Our initial experiments using the new garbage collector design indicate that it dramatically improves the performance of the slowest GC phase (sweeping) as expected, to the extent that it brings the overall performance of our C++ prototype within 10% of OCaml without introducing any of the overheads of generational garbage collection:
Moreover the algorithm is very simple and, in particular, parallel and concurrent variants should be much easier to design with this style of collector than with generational collectors because regions are a suitable granularity.
The sweep phase of the GC accounted for around a third of the total running time of the entire program using the traditional algorithm with allocated and free lists, with each sweep taking around 70µs. Using the new bitwise algorithm, the sweep phase takes just 100ns and accounts for just 0.7% of the total running time of the program.
Our prototype mark region collector using a fake marking phase is now between 2 and 10% slower than OCaml without having sacrificed either its better performance on other benchmarks or its multicore capability. However, our new design has increased the cost of both allocation and marking. Although they accounted for a tiny proportion of the total running time, it remains to be seen whether or not this new GC algorithm will be faster than a traditional generational collector in this best-case scenario for generational collection when it is implemented in a real VM. In particular, the overheads of HLVM's current shadow stack may well make it slower.
Our collection strategy also captures the benefits of Appel's semi-generational collection algorithm. Appel's algorithm compacted nursery survivors to one end of the nursery and used the remaining space as a smaller nursery repeatedly until the entire nursery was full of reachable values that were then promoted to the old generation. Our region-based collector can allow each thread to sweep its own region locally, independently of all other regions and cores. This also leads to the same non-linearity that makes Appel's algorithm so effective but without the overheads of copying. Using regions containing 62 blocks each 64 bytes long, local sweeping increased the number of allocations performed before a new region was required from 62 to a whopping 3,000 allocations. Obtaining a new region requires synchronization, so this simple improvement has reduced the rate of synchronizations by around a factor of 50. With 8-byte regions, the 11-queens problem can be solved with a single region and, therefore, without any contention at all between threads.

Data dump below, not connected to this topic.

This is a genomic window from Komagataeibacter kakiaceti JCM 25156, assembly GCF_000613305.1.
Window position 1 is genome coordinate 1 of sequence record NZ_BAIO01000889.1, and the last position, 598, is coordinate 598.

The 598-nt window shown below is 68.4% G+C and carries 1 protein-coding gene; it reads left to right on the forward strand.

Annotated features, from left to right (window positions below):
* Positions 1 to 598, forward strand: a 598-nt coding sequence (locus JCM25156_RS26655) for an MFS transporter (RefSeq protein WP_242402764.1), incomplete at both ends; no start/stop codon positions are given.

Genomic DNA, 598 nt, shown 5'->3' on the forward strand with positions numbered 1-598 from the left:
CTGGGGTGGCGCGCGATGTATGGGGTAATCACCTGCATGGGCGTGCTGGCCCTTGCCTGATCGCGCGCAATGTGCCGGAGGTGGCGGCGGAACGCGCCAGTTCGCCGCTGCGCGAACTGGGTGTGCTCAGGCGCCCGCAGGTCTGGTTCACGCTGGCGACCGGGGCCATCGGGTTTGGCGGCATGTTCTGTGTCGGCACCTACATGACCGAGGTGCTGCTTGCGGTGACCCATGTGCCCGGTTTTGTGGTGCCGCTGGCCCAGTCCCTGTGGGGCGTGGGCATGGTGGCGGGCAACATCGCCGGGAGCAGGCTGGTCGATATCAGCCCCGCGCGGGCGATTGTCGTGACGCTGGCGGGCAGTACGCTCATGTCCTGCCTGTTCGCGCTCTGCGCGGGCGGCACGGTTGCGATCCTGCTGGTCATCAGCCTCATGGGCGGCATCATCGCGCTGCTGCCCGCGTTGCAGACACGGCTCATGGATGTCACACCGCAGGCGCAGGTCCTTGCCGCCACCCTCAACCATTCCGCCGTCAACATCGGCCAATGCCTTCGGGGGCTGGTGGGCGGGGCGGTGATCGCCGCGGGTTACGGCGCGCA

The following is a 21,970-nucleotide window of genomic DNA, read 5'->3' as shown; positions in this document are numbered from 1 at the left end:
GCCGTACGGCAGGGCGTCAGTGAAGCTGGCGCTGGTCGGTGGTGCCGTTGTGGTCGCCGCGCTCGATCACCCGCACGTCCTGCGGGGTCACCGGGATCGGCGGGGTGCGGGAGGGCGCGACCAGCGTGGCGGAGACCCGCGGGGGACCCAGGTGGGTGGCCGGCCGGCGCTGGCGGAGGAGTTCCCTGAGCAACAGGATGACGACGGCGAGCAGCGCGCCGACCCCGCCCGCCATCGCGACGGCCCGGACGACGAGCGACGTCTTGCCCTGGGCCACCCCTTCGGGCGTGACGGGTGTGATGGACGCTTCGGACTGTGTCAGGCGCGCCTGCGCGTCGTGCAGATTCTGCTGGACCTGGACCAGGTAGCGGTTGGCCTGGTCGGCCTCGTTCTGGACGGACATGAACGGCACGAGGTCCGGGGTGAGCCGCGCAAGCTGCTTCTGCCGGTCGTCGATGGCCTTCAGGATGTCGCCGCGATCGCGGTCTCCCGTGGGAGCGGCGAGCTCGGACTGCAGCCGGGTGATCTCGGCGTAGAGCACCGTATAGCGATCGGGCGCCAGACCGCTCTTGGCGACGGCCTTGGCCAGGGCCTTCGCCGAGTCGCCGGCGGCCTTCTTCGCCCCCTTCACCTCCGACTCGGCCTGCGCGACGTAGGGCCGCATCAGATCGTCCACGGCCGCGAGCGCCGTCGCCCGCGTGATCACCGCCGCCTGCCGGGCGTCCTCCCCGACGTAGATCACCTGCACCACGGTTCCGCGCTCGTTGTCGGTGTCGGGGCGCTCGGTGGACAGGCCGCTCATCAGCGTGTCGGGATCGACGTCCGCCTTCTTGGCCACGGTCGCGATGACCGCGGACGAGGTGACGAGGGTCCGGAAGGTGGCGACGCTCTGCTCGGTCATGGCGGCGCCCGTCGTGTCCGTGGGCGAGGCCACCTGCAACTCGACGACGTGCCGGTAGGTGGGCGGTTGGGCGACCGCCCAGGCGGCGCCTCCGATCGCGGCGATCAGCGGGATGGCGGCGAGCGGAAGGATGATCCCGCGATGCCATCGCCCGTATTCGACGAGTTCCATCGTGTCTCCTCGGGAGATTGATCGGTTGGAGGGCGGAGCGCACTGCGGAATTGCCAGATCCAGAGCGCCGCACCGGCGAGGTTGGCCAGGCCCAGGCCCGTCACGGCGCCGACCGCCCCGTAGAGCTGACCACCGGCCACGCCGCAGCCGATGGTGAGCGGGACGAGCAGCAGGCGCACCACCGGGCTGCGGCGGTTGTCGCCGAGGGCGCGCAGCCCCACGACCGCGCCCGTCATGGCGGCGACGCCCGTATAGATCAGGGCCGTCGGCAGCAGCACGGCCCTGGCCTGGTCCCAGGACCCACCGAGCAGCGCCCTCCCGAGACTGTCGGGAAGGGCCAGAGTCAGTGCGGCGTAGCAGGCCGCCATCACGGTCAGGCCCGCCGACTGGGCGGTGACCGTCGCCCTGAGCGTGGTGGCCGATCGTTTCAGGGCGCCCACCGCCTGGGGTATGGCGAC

Therefore, we believe our new GC design will allow us to make HLVM competitively performant on functional benchmarks like this without losing its substantial advantages on imperative code, where it is often several times faster than OCaml.